The U.S. Strategic Petroleum Reserve stores crude oil in 62 caverns located at four sites in Texas and Louisiana and currently contains over 700 million barrels. Most of the caverns were solution mined by the Department of Energy. Oil leaks have been found in two wellbores taken from caverns located at the Big Hill Strategic Petroleum Reserve in Texas. According to the multi-arm caliper survey performed by DM Petroleum Operations in 2009 and 2010, two instances of casing damage occurred at the depth of the interface between the caprock bottom and salt top. To help analyze the failures, Sandia researchers used high-performance computing resources to model the geomechanics of the wellbores. A three-dimensional mesh that allowed each cavern to be configured individually was created to investigate wellbore damage at the interbed between the caprock bottom and the salt top as shown in the companion image. The mesh consists of 1,050,760 nodes and 1,012,932 elements with 37 element blocks, 5 node sets, and 28 side sets. Sandia-developed three-dimensional solid mechanics code, Adagio, was used in the analyses. The simulation was carried out on Sandia’s Red Sky, using 512 nodes (4,096 cores) and 51 hours of computer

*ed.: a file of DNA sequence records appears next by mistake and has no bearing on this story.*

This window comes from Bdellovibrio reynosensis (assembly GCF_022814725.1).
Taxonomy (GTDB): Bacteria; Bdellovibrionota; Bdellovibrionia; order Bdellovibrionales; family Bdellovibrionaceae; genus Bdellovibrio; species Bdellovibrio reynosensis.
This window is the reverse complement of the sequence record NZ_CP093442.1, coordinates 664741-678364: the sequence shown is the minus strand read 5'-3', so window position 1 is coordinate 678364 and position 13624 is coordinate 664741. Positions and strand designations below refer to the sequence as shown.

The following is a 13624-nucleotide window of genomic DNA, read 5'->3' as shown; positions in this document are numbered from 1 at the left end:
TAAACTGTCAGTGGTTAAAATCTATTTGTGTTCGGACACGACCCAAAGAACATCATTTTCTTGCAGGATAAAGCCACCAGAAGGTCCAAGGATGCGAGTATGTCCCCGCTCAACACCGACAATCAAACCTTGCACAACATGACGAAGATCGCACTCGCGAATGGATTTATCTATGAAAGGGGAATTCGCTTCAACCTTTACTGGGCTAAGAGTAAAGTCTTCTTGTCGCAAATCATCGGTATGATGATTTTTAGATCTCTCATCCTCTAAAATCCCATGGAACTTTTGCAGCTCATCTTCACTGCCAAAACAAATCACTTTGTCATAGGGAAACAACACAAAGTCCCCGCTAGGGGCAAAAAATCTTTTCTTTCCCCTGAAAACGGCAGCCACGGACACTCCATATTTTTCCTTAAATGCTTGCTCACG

running time. The analysis results indicated wellbore failures resulted from shear stress that exceeded the wellbore shear strength from the horizontal movement of the salt top relative to the caprock. Another wellbore failed from tensile stress created by the downward movement of the salt top from the caprock within the cavern. Computation images were constructed to enable comparisons of predictions to actual casing failures. These simulations matched the survey images well.